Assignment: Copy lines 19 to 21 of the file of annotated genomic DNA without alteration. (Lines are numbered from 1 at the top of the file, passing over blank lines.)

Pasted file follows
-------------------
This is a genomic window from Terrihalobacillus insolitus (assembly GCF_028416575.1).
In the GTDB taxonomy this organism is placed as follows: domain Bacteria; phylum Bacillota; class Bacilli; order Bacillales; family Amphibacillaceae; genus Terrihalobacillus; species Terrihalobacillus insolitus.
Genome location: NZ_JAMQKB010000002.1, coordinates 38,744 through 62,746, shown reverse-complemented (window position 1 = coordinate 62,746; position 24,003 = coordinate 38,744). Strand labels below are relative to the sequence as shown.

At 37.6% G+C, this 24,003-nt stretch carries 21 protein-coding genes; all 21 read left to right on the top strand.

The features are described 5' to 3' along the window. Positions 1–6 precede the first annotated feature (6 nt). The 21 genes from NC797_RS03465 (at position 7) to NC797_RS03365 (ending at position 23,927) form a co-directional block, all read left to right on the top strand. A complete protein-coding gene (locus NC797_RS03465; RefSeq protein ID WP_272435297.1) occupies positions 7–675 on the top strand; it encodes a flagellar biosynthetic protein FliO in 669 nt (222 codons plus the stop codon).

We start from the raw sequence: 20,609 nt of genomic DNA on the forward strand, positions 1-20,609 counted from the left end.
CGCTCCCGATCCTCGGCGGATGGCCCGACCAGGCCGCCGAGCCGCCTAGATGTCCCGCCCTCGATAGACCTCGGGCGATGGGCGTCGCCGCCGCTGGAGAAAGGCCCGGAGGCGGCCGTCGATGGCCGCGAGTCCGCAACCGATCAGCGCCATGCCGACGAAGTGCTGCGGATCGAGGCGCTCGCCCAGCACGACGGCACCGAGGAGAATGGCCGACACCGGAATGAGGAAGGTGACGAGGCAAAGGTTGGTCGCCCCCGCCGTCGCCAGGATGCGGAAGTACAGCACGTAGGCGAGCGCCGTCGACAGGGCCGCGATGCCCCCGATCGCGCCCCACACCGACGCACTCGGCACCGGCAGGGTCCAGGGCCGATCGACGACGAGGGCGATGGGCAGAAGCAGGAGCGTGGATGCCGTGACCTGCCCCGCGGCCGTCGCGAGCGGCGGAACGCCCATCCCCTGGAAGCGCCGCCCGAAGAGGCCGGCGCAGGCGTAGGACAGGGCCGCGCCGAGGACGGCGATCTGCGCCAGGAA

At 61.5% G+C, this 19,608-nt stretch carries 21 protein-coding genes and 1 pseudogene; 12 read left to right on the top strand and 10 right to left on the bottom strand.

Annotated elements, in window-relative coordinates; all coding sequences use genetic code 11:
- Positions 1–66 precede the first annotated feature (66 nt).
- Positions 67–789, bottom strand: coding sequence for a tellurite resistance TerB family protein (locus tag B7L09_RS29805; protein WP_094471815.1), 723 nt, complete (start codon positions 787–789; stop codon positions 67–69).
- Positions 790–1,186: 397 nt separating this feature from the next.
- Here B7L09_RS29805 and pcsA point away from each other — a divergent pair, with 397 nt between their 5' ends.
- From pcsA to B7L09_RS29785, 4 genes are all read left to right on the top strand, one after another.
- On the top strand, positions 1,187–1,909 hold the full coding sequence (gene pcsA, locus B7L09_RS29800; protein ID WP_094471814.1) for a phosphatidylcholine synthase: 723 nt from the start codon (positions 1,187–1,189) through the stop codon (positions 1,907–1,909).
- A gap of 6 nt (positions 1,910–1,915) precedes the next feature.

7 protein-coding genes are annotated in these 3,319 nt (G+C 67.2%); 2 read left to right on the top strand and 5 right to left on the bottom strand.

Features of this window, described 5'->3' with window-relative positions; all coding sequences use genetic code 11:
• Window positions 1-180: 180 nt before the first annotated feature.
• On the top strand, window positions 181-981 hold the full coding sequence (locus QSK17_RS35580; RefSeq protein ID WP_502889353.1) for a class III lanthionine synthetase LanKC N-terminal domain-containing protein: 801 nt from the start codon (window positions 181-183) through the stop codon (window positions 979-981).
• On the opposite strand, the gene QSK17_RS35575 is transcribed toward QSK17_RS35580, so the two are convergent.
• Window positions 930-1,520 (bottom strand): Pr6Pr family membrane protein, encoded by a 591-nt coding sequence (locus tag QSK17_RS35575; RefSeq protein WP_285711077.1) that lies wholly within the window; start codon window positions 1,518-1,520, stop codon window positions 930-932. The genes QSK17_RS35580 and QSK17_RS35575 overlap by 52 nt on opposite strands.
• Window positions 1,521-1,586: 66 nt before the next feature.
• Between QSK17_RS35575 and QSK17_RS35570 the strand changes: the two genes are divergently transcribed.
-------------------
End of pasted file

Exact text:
• Window positions 1-180: 180 nt before the first annotated feature.
• On the top strand, window positions 181-981 hold the full coding sequence (locus QSK17_RS35580; RefSeq protein ID WP_502889353.1) for a class III lanthionine synthetase LanKC N-terminal domain-containing protein: 801 nt from the start codon (window positions 181-183) through the stop codon (window positions 979-981).
• On the opposite strand, the gene QSK17_RS35575 is transcribed toward QSK17_RS35580, so the two are convergent.